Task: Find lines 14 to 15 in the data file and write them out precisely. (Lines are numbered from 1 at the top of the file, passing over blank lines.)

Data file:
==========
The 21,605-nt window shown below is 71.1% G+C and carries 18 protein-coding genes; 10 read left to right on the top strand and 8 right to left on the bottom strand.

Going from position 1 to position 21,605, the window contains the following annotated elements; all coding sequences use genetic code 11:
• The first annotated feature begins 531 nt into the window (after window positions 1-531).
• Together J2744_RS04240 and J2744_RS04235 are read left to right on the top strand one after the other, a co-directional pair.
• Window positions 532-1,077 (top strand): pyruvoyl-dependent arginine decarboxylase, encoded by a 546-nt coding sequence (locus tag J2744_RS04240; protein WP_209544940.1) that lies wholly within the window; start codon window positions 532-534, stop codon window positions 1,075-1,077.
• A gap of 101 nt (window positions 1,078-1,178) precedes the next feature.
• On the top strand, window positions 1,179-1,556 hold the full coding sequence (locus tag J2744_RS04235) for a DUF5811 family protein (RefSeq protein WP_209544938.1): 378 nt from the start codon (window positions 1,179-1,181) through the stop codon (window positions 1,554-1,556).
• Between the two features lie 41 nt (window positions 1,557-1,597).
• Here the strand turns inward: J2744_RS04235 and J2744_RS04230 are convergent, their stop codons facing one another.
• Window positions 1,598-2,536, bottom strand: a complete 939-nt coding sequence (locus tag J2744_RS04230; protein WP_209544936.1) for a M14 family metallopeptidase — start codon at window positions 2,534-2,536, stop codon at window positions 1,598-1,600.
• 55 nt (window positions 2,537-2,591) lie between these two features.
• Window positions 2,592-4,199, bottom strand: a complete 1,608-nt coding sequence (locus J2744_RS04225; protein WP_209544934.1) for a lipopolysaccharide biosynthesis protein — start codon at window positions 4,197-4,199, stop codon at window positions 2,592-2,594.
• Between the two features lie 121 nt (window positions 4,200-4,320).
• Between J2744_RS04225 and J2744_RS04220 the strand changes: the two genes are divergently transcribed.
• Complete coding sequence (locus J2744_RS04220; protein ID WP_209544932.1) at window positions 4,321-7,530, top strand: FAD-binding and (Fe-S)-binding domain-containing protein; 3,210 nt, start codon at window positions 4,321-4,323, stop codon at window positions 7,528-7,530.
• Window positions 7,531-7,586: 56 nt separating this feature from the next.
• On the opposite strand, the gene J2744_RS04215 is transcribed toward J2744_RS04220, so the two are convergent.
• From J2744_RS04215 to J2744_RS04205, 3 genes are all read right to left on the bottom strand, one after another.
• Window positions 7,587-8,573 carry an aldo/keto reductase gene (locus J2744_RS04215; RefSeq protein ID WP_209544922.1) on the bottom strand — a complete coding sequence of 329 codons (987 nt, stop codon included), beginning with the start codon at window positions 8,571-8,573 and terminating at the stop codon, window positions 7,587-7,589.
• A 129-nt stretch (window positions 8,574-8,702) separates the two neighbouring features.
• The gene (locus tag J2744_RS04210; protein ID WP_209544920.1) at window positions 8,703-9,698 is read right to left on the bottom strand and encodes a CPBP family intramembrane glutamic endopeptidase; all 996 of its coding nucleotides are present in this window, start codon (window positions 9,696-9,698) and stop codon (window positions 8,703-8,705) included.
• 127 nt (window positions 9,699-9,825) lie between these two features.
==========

• Between J2744_RS04225 and J2744_RS04220 the strand changes: the two genes are divergently transcribed.
• Complete coding sequence (locus J2744_RS04220; protein ID WP_209544932.1) at window positions 4,321-7,530, top strand: FAD-binding and (Fe-S)-binding domain-containing protein; 3,210 nt, start codon at window positions 4,321-4,323, stop codon at window positions 7,528-7,530.